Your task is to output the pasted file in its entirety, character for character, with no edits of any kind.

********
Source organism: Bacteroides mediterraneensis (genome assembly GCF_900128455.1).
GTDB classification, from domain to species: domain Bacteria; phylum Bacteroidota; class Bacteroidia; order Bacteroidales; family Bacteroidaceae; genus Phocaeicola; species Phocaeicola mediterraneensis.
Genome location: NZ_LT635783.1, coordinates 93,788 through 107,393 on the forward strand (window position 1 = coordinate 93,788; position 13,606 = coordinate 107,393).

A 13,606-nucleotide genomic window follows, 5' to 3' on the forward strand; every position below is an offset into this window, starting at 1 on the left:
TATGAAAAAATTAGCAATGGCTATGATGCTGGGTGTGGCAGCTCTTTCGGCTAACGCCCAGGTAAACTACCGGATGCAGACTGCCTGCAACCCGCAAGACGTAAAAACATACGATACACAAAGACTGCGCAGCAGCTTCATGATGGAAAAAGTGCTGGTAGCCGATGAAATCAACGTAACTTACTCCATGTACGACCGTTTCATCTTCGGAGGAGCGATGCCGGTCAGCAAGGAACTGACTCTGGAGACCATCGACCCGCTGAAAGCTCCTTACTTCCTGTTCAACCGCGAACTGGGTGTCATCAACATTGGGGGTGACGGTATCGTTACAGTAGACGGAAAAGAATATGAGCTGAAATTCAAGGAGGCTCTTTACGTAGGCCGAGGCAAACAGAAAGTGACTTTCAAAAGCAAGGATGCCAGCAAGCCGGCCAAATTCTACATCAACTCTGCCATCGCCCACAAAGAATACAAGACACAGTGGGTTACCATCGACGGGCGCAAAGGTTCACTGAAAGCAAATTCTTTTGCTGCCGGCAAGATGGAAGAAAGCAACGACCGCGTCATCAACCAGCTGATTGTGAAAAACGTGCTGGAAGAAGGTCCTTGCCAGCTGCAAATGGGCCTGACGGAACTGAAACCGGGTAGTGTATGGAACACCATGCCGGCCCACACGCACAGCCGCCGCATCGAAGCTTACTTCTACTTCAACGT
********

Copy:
Source organism: Bacteroides mediterraneensis (genome assembly GCF_900128455.1).
GTDB classification, from domain to species: domain Bacteria; phylum Bacteroidota; class Bacteroidia; order Bacteroidales; family Bacteroidaceae; genus Phocaeicola; species Phocaeicola mediterraneensis.
Genome location: NZ_LT635783.1, coordinates 93,788 through 107,393 on the forward strand (window position 1 = coordinate 93,788; position 13,606 = coordinate 107,393).

A 13,606-nucleotide genomic window follows, 5' to 3' on the forward strand; every position below is an offset into this window, starting at 1 on the left:
TATGAAAAAATTAGCAATGGCTATGATGCTGGGTGTGGCAGCTCTTTCGGCTAACGCCCAGGTAAACTACCGGATGCAGACTGCCTGCAACCCGCAAGACGTAAAAACATACGATACACAAAGACTGCGCAGCAGCTTCATGATGGAAAAAGTGCTGGTAGCCGATGAAATCAACGTAACTTACTCCATGTACGACCGTTTCATCTTCGGAGGAGCGATGCCGGTCAGCAAGGAACTGACTCTGGAGACCATCGACCCGCTGAAAGCTCCTTACTTCCTGTTCAACCGCGAACTGGGTGTCATCAACATTGGGGGTGACGGTATCGTTACAGTAGACGGAAAAGAATATGAGCTGAAATTCAAGGAGGCTCTTTACGTAGGCCGAGGCAAACAGAAAGTGACTTTCAAAAGCAAGGATGCCAGCAAGCCGGCCAAATTCTACATCAACTCTGCCATCGCCCACAAAGAATACAAGACACAGTGGGTTACCATCGACGGGCGCAAAGGTTCACTGAAAGCAAATTCTTTTGCTGCCGGCAAGATGGAAGAAAGCAACGACCGCGTCATCAACCAGCTGATTGTGAAAAACGTGCTGGAAGAAGGTCCTTGCCAGCTGCAAATGGGCCTGACGGAACTGAAACCGGGTAGTGTATGGAACACCATGCCGGCCCACACGCACAGCCGCCGCATCGAAGCTTACTTCTACTTCAACGT